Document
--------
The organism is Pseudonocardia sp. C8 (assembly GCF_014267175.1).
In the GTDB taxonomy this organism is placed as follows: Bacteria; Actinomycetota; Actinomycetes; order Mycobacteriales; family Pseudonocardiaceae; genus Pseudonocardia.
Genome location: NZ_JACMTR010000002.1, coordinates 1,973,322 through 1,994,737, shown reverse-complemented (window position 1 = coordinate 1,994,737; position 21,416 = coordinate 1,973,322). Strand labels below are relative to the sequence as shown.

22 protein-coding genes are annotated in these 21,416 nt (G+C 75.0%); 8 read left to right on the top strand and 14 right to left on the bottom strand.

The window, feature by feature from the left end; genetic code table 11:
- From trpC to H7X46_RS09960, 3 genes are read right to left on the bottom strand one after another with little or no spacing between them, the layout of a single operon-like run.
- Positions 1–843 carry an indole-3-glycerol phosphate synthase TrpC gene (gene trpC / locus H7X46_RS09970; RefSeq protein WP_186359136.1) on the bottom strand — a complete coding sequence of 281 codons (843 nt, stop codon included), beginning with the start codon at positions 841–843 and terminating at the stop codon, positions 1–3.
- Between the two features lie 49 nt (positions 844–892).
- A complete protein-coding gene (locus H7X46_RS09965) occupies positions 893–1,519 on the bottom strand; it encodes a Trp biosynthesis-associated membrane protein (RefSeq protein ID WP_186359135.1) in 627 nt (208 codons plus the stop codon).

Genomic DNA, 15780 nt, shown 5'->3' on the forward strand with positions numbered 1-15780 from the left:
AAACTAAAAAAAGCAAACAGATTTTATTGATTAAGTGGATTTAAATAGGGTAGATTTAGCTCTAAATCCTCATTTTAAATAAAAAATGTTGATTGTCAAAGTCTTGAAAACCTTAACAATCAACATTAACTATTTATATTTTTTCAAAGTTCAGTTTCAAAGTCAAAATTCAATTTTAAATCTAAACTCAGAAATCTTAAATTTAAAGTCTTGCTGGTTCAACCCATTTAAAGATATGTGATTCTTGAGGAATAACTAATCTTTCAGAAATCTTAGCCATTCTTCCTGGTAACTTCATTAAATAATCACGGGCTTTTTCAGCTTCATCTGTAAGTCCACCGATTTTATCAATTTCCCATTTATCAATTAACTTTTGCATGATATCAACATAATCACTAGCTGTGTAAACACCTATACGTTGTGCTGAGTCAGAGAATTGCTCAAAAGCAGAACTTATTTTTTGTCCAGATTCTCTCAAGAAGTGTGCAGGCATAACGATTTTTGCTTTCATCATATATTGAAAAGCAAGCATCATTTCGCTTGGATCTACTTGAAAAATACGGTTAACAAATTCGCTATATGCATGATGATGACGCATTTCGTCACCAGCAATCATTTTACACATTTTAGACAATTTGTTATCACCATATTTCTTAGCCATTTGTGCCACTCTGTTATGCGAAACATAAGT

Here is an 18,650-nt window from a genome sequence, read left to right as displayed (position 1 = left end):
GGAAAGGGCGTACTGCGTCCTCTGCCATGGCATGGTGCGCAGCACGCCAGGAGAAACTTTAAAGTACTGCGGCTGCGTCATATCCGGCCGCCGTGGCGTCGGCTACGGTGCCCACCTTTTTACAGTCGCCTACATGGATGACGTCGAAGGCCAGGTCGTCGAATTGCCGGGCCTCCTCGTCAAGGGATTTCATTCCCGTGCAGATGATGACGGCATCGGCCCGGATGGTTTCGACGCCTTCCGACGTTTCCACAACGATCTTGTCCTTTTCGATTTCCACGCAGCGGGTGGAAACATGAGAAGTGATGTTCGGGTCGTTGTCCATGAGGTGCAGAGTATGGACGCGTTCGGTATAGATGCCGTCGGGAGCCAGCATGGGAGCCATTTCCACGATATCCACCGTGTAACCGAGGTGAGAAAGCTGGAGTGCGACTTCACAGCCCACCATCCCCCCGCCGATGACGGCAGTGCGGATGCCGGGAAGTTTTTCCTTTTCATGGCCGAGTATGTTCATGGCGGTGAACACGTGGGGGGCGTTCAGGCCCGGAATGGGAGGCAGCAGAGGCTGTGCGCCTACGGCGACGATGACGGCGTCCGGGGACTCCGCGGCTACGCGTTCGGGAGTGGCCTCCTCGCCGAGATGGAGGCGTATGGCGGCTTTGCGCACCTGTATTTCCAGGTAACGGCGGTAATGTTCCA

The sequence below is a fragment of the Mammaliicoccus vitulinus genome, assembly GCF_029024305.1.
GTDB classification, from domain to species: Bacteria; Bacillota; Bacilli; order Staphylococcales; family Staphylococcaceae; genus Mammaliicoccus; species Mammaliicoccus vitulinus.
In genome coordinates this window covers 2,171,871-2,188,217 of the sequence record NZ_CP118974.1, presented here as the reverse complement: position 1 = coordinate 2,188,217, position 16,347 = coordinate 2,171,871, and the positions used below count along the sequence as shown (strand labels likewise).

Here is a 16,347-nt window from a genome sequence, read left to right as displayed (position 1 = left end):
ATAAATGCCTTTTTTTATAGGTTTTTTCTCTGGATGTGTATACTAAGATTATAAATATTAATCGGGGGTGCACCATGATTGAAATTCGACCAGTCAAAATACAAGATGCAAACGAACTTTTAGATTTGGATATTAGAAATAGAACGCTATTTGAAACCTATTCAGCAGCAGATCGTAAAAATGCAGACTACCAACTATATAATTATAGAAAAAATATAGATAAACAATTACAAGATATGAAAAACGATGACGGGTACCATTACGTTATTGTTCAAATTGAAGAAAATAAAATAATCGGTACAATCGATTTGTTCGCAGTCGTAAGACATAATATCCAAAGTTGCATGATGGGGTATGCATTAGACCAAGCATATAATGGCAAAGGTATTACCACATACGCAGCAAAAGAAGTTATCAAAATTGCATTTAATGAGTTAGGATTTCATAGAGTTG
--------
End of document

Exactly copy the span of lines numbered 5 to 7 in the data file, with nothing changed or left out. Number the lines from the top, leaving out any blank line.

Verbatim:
The window, feature by feature from the left end; genetic code table 11:
- From trpC to H7X46_RS09960, 3 genes are read right to left on the bottom strand one after another with little or no spacing between them, the layout of a single operon-like run.
- Positions 1–843 carry an indole-3-glycerol phosphate synthase TrpC gene (gene trpC / locus H7X46_RS09970; RefSeq protein WP_186359136.1) on the bottom strand — a complete coding sequence of 281 codons (843 nt, stop codon included), beginning with the start codon at positions 841–843 and terminating at the stop codon, positions 1–3.